- Search The Registry
- Teacher’s Forum
- Street Team Youth Programs
- About Us
- Creating Support
- My Account
Salem Poor (stamp)
The birth of Salem Poor c 1750 is celebrated on this date. He was a Black patriot during the Revolutionary War.
Salem Poor was a free Negro in Andover, MA. He left his wife to fight in the American Revolution when he went to war. He enlisted under Captain Benjamin Ames in Colonel Fryes' regiment. He fought at Bunker Hill and is credited with shooting down British Lieutenant Colonel James Abercrombie. His courage and gallantry at the Battle of Bunker Hill caused 14 officers, including Colonel William Prescott, to cite him with heroism and petition the General Court of Massachusetts with the following statement:
“The Reward due to so great and Distinguished a Character. The Subscribers beg to leave to Report to your Honorable. House (Which We do injustice to the Character of so Brave a man) that under Our Own observation, we declare that A Negro Man Called Salem Poor of Col. Fryes Regiment, Capt. Ames. Company in the late Battle of Charleston, behaved like an Experienced Officer, as well as an Excellent Soldier, to Set forth Particulars of his Conduct would be Tedious, We Would Only beg leave to say in the Person of this Negro Centers a Brave & gallant Soldier.”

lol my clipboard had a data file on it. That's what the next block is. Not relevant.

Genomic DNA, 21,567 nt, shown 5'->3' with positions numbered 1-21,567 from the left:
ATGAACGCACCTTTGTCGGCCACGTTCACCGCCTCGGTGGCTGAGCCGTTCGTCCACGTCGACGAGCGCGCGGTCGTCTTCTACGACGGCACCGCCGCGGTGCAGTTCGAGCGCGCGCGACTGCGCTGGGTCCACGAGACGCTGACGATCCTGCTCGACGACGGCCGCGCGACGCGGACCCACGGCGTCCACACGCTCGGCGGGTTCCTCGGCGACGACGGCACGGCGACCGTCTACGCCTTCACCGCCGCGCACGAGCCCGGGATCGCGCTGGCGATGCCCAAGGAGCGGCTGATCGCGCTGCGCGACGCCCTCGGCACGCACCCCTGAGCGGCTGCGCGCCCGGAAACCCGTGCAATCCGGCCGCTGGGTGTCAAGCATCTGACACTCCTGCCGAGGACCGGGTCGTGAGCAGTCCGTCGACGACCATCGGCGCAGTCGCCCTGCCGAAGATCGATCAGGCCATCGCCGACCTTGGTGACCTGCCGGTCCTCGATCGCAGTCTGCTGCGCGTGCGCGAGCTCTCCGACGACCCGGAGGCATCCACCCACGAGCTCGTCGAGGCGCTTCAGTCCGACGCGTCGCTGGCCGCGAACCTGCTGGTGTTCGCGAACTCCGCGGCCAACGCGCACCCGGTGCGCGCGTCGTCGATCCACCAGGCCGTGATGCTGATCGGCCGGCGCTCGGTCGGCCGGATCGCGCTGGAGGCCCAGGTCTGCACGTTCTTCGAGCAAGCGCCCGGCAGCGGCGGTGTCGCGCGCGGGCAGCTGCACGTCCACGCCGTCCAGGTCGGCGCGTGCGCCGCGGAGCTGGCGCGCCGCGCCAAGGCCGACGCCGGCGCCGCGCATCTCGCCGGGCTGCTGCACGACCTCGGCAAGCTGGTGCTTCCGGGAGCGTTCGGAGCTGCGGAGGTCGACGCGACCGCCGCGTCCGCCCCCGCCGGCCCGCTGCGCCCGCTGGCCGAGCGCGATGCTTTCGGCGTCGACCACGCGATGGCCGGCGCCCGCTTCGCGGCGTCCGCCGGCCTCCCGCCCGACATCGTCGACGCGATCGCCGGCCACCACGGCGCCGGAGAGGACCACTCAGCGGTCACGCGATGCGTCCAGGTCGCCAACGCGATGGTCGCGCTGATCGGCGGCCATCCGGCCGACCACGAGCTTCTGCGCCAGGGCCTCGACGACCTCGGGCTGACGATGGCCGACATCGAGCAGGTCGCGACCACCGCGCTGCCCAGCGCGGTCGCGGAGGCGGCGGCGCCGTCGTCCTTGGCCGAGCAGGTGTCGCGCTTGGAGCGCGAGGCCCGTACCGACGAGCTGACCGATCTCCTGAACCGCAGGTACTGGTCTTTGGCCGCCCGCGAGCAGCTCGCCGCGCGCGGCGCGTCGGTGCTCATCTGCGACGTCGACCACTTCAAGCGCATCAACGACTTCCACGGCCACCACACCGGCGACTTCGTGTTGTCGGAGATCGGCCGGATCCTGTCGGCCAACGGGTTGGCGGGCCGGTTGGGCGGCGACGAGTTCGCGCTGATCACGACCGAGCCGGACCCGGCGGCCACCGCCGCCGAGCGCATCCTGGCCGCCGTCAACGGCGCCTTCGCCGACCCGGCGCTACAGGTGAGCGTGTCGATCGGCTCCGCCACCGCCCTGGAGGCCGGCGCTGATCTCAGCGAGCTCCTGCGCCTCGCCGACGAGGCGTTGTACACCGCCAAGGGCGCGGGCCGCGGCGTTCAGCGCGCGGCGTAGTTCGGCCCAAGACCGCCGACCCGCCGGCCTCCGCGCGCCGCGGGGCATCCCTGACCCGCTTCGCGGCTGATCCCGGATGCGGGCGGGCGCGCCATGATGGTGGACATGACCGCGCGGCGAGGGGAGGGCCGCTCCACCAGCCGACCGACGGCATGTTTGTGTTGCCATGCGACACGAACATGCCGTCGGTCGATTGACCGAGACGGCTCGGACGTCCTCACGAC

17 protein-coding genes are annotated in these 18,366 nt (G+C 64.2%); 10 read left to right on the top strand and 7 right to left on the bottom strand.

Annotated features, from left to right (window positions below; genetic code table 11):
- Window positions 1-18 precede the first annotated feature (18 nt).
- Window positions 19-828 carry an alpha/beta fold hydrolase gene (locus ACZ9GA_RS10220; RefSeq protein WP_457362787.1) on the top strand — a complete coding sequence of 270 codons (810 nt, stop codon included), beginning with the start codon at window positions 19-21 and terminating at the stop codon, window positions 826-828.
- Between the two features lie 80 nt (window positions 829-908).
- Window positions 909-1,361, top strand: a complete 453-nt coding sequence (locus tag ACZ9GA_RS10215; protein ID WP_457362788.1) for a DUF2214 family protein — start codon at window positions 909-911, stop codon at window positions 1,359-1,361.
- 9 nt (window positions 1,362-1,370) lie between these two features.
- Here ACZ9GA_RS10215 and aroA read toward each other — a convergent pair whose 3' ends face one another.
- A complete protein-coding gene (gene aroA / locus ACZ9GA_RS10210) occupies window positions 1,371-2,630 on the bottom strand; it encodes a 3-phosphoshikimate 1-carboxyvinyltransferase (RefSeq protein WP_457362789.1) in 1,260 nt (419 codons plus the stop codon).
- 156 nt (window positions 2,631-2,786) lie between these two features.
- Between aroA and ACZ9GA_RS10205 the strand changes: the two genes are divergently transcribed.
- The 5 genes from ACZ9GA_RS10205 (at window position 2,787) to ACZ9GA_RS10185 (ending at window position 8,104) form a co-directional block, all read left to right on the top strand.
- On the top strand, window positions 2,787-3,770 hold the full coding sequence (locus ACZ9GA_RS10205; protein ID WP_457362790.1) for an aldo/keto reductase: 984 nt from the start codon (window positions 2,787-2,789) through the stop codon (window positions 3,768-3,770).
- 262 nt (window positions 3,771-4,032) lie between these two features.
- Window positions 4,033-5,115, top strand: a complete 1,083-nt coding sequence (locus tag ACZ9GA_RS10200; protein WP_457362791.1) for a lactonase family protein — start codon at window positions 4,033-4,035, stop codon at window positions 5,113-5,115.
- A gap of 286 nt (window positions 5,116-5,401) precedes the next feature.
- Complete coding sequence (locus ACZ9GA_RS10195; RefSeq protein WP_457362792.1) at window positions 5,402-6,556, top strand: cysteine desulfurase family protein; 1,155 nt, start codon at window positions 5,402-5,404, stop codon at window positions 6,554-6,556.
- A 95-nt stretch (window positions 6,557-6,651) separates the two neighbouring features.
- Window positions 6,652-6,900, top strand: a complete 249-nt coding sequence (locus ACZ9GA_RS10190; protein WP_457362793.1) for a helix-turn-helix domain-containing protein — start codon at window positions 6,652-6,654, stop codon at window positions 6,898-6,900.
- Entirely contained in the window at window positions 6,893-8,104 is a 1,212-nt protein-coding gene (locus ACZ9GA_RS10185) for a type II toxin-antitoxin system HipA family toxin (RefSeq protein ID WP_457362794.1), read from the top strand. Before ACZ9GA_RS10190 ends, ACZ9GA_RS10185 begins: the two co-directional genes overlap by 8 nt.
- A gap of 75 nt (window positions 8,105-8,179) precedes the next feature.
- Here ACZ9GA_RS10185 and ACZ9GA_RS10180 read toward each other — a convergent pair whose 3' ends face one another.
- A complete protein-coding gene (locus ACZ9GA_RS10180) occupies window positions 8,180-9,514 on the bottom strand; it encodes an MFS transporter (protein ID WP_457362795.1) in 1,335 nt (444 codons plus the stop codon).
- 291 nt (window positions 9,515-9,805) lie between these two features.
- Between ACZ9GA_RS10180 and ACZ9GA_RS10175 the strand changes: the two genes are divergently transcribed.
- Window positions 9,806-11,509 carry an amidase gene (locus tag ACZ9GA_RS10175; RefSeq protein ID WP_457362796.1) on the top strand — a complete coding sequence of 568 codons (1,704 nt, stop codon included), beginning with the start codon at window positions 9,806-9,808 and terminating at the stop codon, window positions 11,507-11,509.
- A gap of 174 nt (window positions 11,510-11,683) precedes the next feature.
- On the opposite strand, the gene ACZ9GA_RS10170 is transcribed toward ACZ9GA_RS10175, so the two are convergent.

Records like this from Revolutionary rolls in the Massachusetts Archives at the Statehouse in Boston reflect the remarkable character of blacks as Salem Poor who enlisted and re-enlisted according to the orders and remands of General Washington and Lord Dunmore. Accounts show that Salem Poor served at Valley Forge and White Plains. What became of him is unknown. Most black lives were sparsely recorded, and their later lives were utterly ignored.
To Have a Military Career